What You Missed April 18, 2018
What You Missed
It was a very small crowd tonight. This seems to be the trend for our Wednesday meetings. But tonight is the last one. Next month, we are back to Tuesdays. Our raffle sellers were entertaining all who were there with lively bits of song and entertaining conversation. We had a Brother printer (with extra ink), a Wyze camera and a $25 iTunes gift card in the raffle. The printer uses after market ink cartridges (10 cartridges for $18.95 on Amazon) which were included tonight. It is not a photo printer but it does do both sides of the paper printing and has WiFi printing available. Ken did suggest leaving your ink jet printer on all the time. It does not use much power and the cartridges will last longer. The coffee, tea and snack table was busy; the chocolate chip cookies were especially good tonight.
“Good evening, good evening” Ken greeted us. “It is a sparse crowd tonight, only the hardcore members.” Member attendance has been dropping at the general meetings and Ken was looking for suggestions on how to make them more interesting (other than offering five MacBook Pros in the raffle). He did realize that some members aren’t driving at night any more and the Wednesday meeting generated some conflicts for people. One member suggested having more speakers like Jason Snell. Another member said she had some friends that usually attend on Tuesdays that could not make it on Wednesdays. A member suggested having someone from Apple come talk to us about what Apple was doing with things like health and the Apple Watch. Ken noted that usually Apple employees can’t talk about what Apple is doing. Ken was thinking that recording the meetings and posting them might be one option to make them available to more members.
In news tonight, we will be back to Tuesday night meetings starting next month. Apple had an education event in Chicago where they introduced a new iPad for $329 that can be used with an Apple pencil. It is aimed at the education market in hopes of displacing Chromebooks. Apple’s World Wide Developers Conference happens in San Jose on June 4th through 8th. Chances are there will be a new version of the OS announced. Ken is still not a fan of High Sierra on older Macs. About 10% of his customers have had problems and 1-2% of them have had deal breaking problems, most of which take a lot of work to correct. Ken once again suggested strongly that all members should have at least a Time Machine backup. It is a slow news month for Apple. In the fall there will probably be new iPhones, a new X and X plus and a new iPhone with face ID but no OLED screen. We had no new members but did have a visitor who was checking us out.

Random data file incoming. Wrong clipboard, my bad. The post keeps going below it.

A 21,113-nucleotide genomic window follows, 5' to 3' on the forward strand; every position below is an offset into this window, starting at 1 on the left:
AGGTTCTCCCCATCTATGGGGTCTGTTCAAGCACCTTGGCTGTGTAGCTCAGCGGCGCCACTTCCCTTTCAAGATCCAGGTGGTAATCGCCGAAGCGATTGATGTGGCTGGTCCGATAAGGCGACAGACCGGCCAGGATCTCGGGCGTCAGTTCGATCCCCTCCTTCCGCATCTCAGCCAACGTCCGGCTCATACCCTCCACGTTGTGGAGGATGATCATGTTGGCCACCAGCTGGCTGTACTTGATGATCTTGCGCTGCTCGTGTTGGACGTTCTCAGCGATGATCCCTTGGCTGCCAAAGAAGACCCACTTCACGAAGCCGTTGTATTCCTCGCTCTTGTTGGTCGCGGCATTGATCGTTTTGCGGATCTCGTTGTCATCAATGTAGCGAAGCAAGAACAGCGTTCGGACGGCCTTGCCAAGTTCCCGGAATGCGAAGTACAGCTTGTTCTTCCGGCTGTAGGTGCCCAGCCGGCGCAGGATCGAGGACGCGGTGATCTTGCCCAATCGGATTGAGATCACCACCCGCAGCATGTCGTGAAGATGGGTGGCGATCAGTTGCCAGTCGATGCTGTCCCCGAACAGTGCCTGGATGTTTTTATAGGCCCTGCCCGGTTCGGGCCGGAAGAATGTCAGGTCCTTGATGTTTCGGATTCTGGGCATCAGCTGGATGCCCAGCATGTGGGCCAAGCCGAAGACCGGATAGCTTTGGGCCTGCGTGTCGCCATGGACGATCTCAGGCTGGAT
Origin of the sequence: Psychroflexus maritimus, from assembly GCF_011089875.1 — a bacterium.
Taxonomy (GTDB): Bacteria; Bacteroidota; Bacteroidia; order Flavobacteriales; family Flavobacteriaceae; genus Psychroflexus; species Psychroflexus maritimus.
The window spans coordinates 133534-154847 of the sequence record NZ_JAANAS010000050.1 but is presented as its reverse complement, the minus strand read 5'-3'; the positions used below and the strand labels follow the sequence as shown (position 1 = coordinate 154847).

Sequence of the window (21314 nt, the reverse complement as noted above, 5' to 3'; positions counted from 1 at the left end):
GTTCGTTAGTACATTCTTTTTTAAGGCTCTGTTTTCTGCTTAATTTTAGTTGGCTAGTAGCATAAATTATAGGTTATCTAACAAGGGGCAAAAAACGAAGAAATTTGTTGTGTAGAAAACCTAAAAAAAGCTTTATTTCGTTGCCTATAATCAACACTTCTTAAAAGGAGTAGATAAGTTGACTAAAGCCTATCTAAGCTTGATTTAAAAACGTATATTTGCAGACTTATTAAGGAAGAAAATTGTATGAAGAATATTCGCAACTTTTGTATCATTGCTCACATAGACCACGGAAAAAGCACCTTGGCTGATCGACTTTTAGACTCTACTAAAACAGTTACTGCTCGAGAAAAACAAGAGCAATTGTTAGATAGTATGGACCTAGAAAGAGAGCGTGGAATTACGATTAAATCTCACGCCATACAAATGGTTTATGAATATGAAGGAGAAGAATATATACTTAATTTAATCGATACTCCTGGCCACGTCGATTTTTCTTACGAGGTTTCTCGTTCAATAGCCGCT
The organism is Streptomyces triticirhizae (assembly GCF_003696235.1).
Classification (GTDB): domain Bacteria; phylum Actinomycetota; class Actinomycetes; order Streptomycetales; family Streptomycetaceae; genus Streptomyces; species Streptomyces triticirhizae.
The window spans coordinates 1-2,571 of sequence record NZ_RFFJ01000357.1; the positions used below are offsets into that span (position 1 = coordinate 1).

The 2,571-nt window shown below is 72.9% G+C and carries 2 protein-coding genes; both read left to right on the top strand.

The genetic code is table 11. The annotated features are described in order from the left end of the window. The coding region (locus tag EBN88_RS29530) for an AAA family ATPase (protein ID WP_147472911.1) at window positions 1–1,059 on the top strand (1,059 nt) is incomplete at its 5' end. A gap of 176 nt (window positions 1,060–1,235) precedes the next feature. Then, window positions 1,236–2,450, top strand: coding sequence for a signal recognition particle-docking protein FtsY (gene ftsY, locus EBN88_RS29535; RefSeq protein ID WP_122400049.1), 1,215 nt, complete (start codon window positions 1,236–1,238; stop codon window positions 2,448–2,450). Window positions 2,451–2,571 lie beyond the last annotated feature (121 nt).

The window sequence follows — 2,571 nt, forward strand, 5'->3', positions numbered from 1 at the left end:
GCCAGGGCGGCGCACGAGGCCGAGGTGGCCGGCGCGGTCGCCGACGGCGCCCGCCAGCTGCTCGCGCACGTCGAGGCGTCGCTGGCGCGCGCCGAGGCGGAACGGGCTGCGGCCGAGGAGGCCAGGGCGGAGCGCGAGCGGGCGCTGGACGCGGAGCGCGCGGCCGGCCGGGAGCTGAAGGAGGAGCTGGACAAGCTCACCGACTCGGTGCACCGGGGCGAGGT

There were no questions in the “Question Mac” tonight but Ken asked for any questions from the members. One member asked how long Apple TV’s should last. Apple is on the 5th generation Apple TV now and offers a 4K version. Most of the older versions still work and allow you to Airplay content from your Apple device your TV. The member was asking because her Apple TV had stopped working in less than a year. As it was under warranty, Apple replaced it. A member was having audio problems with the latest iOS update. Ken had had another customer with similar problems but did not know of a solution. Apple may be coming out with an update to address the problem.
For fun, Ken showed us a picture of a 5 MB drive from IBM in the 1960’s. It took three people to load it on to a truck. Ken asked if anyone had been to the Computer Museum in Mountain View. He highly suggested that people go; they have everything from an abacus to modern computers. My wife, my son and I visited it and it was a terrific outing. We got to enter our names on a punch card and saw some familiar computers from our past. Another member said that the San Francisco Museum of Modern Art had a California Design exhibit and about half the room was Apple products.